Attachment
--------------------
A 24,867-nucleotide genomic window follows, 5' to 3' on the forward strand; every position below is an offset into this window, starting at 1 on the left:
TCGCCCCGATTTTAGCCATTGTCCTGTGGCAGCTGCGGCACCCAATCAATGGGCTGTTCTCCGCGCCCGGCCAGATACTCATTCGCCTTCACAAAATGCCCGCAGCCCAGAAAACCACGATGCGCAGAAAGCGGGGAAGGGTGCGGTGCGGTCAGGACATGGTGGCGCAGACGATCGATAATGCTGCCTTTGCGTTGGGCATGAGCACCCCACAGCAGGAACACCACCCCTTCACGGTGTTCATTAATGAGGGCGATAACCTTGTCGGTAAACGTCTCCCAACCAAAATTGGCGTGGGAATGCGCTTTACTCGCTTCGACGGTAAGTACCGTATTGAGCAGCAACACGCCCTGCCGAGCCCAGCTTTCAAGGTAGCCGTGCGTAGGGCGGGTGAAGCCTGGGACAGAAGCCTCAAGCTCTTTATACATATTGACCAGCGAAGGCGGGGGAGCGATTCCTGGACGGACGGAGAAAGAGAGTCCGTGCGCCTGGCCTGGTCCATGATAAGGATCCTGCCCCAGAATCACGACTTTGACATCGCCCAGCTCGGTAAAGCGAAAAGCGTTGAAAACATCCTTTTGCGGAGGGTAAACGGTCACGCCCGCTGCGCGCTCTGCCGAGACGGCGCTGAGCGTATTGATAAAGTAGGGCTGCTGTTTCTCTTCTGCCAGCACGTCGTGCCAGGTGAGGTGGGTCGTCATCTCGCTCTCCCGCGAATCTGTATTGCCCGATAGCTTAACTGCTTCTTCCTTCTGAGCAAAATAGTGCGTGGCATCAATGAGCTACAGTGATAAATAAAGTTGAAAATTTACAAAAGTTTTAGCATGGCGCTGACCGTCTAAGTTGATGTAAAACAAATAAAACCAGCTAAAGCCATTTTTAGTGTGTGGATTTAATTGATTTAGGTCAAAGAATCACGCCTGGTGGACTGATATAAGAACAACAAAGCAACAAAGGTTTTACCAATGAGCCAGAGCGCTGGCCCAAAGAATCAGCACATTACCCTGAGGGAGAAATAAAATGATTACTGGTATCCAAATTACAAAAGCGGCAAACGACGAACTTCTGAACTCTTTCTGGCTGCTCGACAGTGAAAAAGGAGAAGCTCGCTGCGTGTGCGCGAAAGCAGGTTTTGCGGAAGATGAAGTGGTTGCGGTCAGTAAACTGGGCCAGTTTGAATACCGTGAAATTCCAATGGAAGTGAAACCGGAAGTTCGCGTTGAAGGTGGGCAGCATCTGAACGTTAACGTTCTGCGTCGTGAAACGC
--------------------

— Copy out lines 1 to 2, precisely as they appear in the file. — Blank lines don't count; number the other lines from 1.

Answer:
A 24,867-nucleotide genomic window follows, 5' to 3' on the forward strand; every position below is an offset into this window, starting at 1 on the left:
TCGCCCCGATTTTAGCCATTGTCCTGTGGCAGCTGCGGCACCCAATCAATGGGCTGTTCTCCGCGCCCGGCCAGATACTCATTCGCCTTCACAAAATGCCCGCAGCCCAGAAAACCACGATGCGCAGAAAGCGGGGAAGGGTGCGGTGCGGTCAGGACATGGTGGCGCAGACGATCGATAATGCTGCCTTTGCGTTGGGCATGAGCACCCCACAGCAGGAACACCACCCCTTCACGGTGTTCATTAATGAGGGCGATAACCTTGTCGGTAAACGTCTCCCAACCAAAATTGGCGTGGGAATGCGCTTTACTCGCTTCGACGGTAAGTACCGTATTGAGCAGCAACACGCCCTGCCGAGCCCAGCTTTCAAGGTAGCCGTGCGTAGGGCGGGTGAAGCCTGGGACAGAAGCCTCAAGCTCTTTATACATATTGACCAGCGAAGGCGGGGGAGCGATTCCTGGACGGACGGAGAAAGAGAGTCCGTGCGCCTGGCCTGGTCCATGATAAGGATCCTGCCCCAGAATCACGACTTTGACATCGCCCAGCTCGGTAAAGCGAAAAGCGTTGAAAACATCCTTTTGCGGAGGGTAAACGGTCACGCCCGCTGCGCGCTCTGCCGAGACGGCGCTGAGCGTATTGATAAAGTAGGGCTGCTGTTTCTCTTCTGCCAGCACGTCGTGCCAGGTGAGGTGGGTCGTCATCTCGCTCTCCCGCGAATCTGTATTGCCCGATAGCTTAACTGCTTCTTCCTTCTGAGCAAAATAGTGCGTGGCATCAATGAGCTACAGTGATAAATAAAGTTGAAAATTTACAAAAGTTTTAGCATGGCGCTGACCGTCTAAGTTGATGTAAAACAAATAAAACCAGCTAAAGCCATTTTTAGTGTGTGGATTTAATTGATTTAGGTCAAAGAATCACGCCTGGTGGACTGATATAAGAACAACAAAGCAACAAAGGTTTTACCAATGAGCCAGAGCGCTGGCCCAAAGAATCAGCACATTACCCTGAGGGAGAAATAAAATGATTACTGGTATCCAAATTACAAAAGCGGCAAACGACGAACTTCTGAACTCTTTCTGGCTGCTCGACAGTGAAAAAGGAGAAGCTCGCTGCGTGTGCGCGAAAGCAGGTTTTGCGGAAGATGAAGTGGTTGCGGTCAGTAAACTGGGCCAGTTTGAATACCGTGAAATTCCAATGGAAGTGAAACCGGAAGTTCGCGTTGAAGGTGGGCAGCATCTGAACGTTAACGTTCTGCGTCGTGAAACGC